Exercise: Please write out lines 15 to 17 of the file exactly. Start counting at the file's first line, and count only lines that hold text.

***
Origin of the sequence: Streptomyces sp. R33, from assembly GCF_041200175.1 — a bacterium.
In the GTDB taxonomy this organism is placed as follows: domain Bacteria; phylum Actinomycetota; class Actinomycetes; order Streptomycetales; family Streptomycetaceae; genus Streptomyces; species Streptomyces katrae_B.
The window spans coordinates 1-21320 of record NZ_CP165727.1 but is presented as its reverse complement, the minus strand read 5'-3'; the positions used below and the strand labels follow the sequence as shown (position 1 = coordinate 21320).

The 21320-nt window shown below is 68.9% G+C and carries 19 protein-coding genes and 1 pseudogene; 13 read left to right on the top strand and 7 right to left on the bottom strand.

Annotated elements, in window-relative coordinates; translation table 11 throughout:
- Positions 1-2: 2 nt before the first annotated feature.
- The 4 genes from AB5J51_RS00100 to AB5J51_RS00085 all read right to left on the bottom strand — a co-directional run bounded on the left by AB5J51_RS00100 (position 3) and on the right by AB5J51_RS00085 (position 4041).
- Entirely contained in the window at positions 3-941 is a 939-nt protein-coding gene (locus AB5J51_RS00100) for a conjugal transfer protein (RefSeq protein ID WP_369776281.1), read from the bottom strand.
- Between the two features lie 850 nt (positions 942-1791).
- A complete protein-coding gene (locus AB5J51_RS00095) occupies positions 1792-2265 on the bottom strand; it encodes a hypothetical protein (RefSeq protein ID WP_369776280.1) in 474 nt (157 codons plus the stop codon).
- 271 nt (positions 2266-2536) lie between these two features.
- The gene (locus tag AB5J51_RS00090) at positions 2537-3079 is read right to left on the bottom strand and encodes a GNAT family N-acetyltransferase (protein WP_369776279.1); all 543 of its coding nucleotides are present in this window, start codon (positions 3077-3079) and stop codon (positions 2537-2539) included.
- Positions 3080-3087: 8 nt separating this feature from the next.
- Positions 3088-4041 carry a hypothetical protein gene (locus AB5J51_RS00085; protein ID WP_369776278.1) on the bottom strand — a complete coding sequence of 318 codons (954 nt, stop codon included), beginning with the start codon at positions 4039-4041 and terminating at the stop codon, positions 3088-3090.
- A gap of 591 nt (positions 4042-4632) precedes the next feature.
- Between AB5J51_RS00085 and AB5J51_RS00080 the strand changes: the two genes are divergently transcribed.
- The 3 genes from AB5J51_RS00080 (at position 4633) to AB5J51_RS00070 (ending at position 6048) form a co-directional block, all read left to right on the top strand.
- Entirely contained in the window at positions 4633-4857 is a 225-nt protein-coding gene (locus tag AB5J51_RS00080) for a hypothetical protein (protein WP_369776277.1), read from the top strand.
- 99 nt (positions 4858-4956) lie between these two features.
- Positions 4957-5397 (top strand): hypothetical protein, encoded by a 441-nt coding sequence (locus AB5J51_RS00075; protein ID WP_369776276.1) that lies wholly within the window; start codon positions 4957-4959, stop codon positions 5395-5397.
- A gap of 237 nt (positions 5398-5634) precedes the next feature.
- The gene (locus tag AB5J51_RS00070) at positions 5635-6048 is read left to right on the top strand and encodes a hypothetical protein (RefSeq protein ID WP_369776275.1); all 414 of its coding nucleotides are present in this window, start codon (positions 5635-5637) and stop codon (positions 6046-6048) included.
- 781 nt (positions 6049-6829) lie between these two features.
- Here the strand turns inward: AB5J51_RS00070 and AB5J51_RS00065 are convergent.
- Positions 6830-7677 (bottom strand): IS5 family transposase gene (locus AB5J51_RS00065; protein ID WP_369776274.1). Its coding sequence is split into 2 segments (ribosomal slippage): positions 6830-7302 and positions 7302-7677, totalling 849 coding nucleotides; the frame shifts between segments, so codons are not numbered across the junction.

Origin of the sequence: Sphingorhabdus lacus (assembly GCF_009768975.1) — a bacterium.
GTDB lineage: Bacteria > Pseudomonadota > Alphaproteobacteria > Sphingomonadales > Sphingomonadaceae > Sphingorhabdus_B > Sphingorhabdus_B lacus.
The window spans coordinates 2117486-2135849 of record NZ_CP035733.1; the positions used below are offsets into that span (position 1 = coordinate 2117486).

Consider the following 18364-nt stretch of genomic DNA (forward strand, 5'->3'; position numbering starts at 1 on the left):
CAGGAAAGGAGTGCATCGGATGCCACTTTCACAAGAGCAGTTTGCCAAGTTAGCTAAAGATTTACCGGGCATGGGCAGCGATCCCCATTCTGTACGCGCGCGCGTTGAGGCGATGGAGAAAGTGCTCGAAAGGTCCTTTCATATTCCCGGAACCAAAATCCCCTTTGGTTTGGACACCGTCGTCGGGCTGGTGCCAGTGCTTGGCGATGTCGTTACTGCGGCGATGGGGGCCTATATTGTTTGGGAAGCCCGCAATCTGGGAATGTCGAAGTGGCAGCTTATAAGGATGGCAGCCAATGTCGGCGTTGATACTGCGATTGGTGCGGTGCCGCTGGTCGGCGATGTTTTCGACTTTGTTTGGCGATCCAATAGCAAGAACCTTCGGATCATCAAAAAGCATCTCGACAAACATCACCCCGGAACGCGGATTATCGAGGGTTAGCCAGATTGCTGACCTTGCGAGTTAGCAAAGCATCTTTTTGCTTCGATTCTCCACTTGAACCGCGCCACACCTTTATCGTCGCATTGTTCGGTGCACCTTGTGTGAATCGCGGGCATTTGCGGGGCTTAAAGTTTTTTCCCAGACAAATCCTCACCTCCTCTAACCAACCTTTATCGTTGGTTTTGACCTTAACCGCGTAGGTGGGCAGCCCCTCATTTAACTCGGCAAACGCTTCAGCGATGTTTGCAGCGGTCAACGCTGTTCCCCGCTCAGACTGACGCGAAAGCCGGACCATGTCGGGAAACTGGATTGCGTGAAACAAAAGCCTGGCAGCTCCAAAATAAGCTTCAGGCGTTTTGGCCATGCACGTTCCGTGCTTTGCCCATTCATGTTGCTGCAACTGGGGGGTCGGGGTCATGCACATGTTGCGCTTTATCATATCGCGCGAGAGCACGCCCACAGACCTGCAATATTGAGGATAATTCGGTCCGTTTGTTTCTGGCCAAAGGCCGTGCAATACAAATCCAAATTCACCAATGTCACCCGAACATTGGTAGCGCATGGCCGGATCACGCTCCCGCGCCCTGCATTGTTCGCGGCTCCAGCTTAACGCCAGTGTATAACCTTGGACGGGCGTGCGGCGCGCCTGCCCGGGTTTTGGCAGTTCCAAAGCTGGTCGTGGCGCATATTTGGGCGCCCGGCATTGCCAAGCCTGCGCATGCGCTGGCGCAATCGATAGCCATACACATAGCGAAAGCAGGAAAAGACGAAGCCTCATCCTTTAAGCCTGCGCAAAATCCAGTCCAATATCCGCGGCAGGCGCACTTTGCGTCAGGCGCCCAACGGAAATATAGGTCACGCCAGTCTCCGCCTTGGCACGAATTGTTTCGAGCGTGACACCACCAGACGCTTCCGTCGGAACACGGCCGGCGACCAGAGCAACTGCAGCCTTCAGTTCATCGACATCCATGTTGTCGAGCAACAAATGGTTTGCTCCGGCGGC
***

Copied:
- A gap of 591 nt (positions 4042-4632) precedes the next feature.
- Between AB5J51_RS00085 and AB5J51_RS00080 the strand changes: the two genes are divergently transcribed.
- The 3 genes from AB5J51_RS00080 (at position 4633) to AB5J51_RS00070 (ending at position 6048) form a co-directional block, all read left to right on the top strand.